The old tulip tree in my backyard is one of many, but this one has a knothole, maybe four inches in diameter and twenty feet up the trunk. One day the knothole seemed to attract a lot of attention. A blue jay screamed from an adjacent branch while half a dozen crows dashed past, hurling insults at the entrance of the cavity.
A courageous chickadee approached close enough to peer inside, then darted away, clearly shaken by what it saw inside.
After a frenzied 5 minutes, the swarm of birds dispersed and quiet returned.
Hours later, the sun had set, and a different voice spoke to the neighborhood: hu-hu-hu-hu; HU-HU-HUwaaa. The tell-tale sound of a barred owl solved the mystery of what was hiding in the knothole. This common barred owl vocalization is often characterized as “who cooks for you; who cooks for you-all.”
Barred owls are the most urban of three owl species that are fairly common to the North Carolina Piedmont, while great horned owls and screech-owls are less inclined to live close to people. Barn owls live in this part of the state, too, but grow scarcer all the time as farmlands give way to urban sprawl.
I’ve seen or heard barred owls in all parts of the city and county, from Historic Bethabara Park to Tanglewood Park, from Salem Lake to Miller Park, to Reynolda Gardens ... and my own backyard.
Barred owls average half the size by weight of great horned owls and are four times the size of the screech-owls.
Many owl species have yellow irises which lend an air of intensity to their appearance, that and eyebrows give them a menacing look. This is so not only of the truly fierce great horned owl, but the diminutive screech-but owl, as well.
But many others have dark brown irises, and this gives the barred owl a soulful expression.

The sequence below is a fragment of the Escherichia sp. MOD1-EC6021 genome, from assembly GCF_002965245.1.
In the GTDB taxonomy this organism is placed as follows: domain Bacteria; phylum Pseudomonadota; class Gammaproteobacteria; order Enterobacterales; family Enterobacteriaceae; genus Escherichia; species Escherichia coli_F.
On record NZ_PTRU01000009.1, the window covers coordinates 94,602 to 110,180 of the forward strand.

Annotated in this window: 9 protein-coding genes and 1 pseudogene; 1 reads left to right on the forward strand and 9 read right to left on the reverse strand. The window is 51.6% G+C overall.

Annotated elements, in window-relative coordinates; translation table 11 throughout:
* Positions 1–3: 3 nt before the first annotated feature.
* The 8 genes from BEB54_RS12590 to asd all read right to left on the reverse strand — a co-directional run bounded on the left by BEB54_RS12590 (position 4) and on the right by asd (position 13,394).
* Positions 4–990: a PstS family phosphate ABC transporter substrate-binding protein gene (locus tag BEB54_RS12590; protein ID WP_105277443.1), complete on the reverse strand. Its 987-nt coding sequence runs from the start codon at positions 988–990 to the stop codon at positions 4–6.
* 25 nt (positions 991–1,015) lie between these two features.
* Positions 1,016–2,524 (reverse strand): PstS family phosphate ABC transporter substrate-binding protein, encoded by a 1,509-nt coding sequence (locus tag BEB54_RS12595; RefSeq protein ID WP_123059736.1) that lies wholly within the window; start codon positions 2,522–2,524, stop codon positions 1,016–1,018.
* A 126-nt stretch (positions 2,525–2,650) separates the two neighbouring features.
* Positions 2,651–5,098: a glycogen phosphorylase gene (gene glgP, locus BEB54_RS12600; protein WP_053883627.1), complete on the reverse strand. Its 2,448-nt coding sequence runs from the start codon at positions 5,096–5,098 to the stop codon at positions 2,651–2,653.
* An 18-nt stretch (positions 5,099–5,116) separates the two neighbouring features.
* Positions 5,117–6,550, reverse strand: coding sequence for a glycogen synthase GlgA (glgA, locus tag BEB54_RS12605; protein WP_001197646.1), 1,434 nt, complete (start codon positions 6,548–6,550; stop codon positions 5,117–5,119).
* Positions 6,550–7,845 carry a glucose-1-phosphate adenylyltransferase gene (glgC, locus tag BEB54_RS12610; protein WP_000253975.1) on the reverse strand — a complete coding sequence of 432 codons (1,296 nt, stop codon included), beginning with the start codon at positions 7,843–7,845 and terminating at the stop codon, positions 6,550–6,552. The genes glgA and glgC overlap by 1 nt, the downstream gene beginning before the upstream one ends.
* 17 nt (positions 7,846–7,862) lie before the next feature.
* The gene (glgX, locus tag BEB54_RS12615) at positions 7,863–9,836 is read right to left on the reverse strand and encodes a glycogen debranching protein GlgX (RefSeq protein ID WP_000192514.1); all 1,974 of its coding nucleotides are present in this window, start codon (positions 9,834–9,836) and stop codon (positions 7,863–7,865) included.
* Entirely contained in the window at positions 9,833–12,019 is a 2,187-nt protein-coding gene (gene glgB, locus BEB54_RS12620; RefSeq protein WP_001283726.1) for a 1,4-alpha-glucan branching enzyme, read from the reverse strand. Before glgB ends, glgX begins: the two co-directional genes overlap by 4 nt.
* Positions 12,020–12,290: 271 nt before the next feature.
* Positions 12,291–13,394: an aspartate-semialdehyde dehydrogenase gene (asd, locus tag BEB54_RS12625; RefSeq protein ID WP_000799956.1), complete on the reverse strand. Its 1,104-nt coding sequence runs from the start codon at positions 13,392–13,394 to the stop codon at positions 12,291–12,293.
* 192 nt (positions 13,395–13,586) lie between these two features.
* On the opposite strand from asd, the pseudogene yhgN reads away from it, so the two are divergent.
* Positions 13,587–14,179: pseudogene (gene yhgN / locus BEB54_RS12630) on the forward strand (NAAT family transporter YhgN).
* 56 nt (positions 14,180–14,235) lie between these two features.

At the peak of mating season, a pair of barred owls will let loose with a vocal performance that is anything but soulful. This caterwauling is quite maniacal and if heard from close proximity can scare the bejeebers out of you. But this vocal harangue is aimed not at humans so much as at keeping other owls at a distance.
While small mammals such as mice and voles make up most of their diet, barred owls are not picky eaters and will take any prey from grouse and squirrels to something as small as earthworms. They’re not as piscivorous as the fish owls of Africa and Asia, but barred owls will nonetheless catch and eat small fish, sometimes even wading ankle deep in order to get at them.
They’re semi-diurnal, as apt to be out hunting in daytime as at night. But night or day, their hunting techniques are the same. They’ll perch quietly, watching the forest floor for any sign of movement. Once it’s detected, the bird will launch from its vantage point and sail in on silent wings to snare the unsuspecting prey.
While great horned owls nest mainly in old crow or hawk stick nests, and screech-owls nest in tree cavities, even nest boxes, barred owls will nest in either stick nests or cavities, like the one in my tuliptree.
They will look for prospective nest sites and territories weeks before egg-laying begins and perhaps that’s what one was doing when I heard it vocalizing at 5:10 a.m. recently.
Like great horned owls, barred owls are early nesters, usually on eggs by mid-February. Incubation is carried out solely by the female and takes about a month, after which chicks remain in the nest for four or five weeks.
During that nestling phase, the male is not a total slacker. He’ll deliver food a couple of times a day to the female who will pick it apart and feed the nestlings. Meanwhile, the female will capture and deliver at least as many feedings as the male while the babies are very young but will steadily increase the number of feedings until they are nearly ready to leave the nest.
To hear the barred owl’s dramatic call, go to: https://www.youtube.com/watch?v=y5zc-NHIipw
But be prepared to hang onto your bejeebers.